Back-to-back weekend washouts in early October may have cast a dark and dreary shadow over South Jersey.
But a few weekends of perfectly-timed gloom could be responsible for an explosion of brilliant colors in the coming weeks.
Drought-busting rains in early October may be the spark that turns what would have otherwise been a dull fall foliage year into a brilliant and vibrant array of autumn color by early November. Foresters and foliage experts predict South Jersey may fare better than surrounding areas still struggling with an ongoing drought.
Courtney Compton is a forester with the New Jersey State Forest Service who was seeing the first signs of this year’s color while out in the pinelands last week.
“The Northern Catalpa tree, with its large heart-shaped leaves, is already showing some really bright yellows,” Compton observed.
Compton said the trees that constitute the core of the local forest color are oak, maple, black gum, sweet gum, and sassafras. Each tree presents a different shade of color to the pineland’s fall palette.
While red maples are typically the most colorful, Compton noted gum trees can produce some vibrant and varied colors.
“The sweet gums turn yellow, while the black gum can be a purple or maroon when they start to turn, then morph into a bright red or orange,” Compton said.
She added that while some scarlet oaks can turn red, most oak species turn a burnt orange or brown, and are usually the last trees to change color. Sassafras trees can use the whole spectrum, but usually favor orange, Compton said.
And to bring out the best in the colors, rain is a good thing.
“Water is a key word when it comes to fall color,” said Karl Niklas, a professor of plant biology at Cornell University.
The National Weather Service says more than 5 inches of rain fell across South Jersey during a two week-stretch from Sept. 27 through Oct. 9. That rain helped to fend off a drought that had been developing across the area since early August.
Not only have the recent rains helped the amount of color we’ll likely see, Niklas said, but also the amount of time we will have to enjoy it.
“If the trees get adequate water, they will not be as stressed and will not drop their leaves as quickly,” he explained. “Hence, a longer season.”
While the weather can dictate both the vibrancy and the length of each year’s fall foliage, the timing is simply driven by the seasons.
“The shorter days and loss of daylight is the big driver telling trees it’s time to change,” Compton stated.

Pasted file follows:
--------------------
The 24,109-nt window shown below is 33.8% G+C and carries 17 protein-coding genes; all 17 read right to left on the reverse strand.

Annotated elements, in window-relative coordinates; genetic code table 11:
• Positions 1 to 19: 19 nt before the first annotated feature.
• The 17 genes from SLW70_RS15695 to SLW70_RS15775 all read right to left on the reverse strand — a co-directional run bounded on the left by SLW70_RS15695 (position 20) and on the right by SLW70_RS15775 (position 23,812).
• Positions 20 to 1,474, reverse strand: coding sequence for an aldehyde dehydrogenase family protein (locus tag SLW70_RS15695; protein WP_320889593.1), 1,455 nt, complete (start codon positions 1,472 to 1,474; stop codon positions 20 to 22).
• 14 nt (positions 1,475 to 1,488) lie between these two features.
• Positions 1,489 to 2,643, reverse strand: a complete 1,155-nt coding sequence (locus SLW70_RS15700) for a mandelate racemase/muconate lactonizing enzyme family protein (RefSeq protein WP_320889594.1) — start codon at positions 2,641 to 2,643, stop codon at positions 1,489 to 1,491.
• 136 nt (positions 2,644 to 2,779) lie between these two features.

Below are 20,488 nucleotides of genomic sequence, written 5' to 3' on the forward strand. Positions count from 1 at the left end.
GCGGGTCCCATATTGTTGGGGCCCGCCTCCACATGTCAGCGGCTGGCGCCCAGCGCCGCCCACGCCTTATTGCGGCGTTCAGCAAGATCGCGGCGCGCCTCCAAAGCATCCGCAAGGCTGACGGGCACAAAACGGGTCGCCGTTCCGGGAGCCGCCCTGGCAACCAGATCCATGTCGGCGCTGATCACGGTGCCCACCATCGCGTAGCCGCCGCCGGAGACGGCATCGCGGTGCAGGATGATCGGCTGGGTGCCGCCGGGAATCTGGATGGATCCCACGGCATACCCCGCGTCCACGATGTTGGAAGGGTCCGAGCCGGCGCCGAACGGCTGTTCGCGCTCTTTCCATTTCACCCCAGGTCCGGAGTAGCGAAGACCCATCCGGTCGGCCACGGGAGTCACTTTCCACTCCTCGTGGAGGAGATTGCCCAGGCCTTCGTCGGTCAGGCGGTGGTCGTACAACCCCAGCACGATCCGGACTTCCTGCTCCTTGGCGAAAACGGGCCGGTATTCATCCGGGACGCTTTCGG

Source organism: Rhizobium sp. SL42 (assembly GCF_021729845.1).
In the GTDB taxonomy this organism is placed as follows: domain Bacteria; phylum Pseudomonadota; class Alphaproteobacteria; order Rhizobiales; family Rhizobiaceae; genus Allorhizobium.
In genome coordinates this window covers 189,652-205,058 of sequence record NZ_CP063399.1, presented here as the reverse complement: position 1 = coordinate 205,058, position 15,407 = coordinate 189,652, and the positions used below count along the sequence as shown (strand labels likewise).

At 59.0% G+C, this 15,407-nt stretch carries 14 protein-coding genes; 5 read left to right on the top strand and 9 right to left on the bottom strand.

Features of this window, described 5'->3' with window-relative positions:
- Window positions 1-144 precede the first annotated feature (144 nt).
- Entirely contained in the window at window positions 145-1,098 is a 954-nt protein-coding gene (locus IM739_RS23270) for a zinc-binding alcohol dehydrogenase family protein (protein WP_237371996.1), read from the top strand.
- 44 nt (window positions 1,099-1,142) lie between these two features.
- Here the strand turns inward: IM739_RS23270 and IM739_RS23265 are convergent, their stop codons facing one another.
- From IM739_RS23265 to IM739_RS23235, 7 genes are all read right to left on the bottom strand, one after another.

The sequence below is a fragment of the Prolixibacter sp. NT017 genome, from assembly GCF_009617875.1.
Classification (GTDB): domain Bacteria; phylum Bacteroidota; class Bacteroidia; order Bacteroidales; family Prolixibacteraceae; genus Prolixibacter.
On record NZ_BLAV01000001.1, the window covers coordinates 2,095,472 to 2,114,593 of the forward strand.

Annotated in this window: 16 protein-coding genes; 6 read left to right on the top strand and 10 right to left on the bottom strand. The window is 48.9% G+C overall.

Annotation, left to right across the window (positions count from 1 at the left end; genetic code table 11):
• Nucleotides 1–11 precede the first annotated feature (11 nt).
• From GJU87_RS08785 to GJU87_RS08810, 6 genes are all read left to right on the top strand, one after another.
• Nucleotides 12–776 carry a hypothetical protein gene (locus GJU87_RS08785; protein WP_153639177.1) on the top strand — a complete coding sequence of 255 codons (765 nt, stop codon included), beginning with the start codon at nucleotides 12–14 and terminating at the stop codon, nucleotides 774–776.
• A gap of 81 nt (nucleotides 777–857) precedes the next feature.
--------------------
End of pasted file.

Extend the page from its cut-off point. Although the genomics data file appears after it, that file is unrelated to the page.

During September and October, the days grow shorter by an average of two-and-a-half minutes per day. That equates to a loss of more than two hours of daylight since September 1.
In addition to the loss of daylight, another key to ignite the color change is the big temperature swings between day and night that are common in the early fall.
“A 30-degree difference between the cool nighttime lows and warm afternoon highs really stimulates the destruction of chlorophyll and kick starts the coloring process,” Niklas explained.
As the chlorophyll becomes less dominant, the other pigments left in the leaves have a chance to shine, Compton said. Carotinoids cause the orange color, while anthocyanins reflect the reds in autumn leaves.
The National Weather Service said this September was in the top ten for warmest Septembers on record in South Jersey, with records dating back to 1874.
Compton said warmth may lead to a slightly later than normal peak this fall, likely sometime in the first half of November.
When that peak arrives, a drive deep into the Pinelands may be your best bet for maximum color.
“Swamps and wetland areas are some of the most colorful and scenic in South Jersey,” Compton said.
Niklas also recommends steering clear of areas suffering from an ongoing drought while on a quest for finding the most brilliant fall colors.
“You’ll still get autumn coloration, but it won’t be nearly as spectacular as it normally is,” cautioned Niklas.
The National Drought Mitigation Center reports a widespread severe to extreme drought through much of the Northeast. Hardest hit areas include parts of upstate New York as well as southern and eastern New England.
But here in South Jersey, the wet start to October will likely lead to a very colorful start to November, proof that good can indeed come out of a few wet weekends.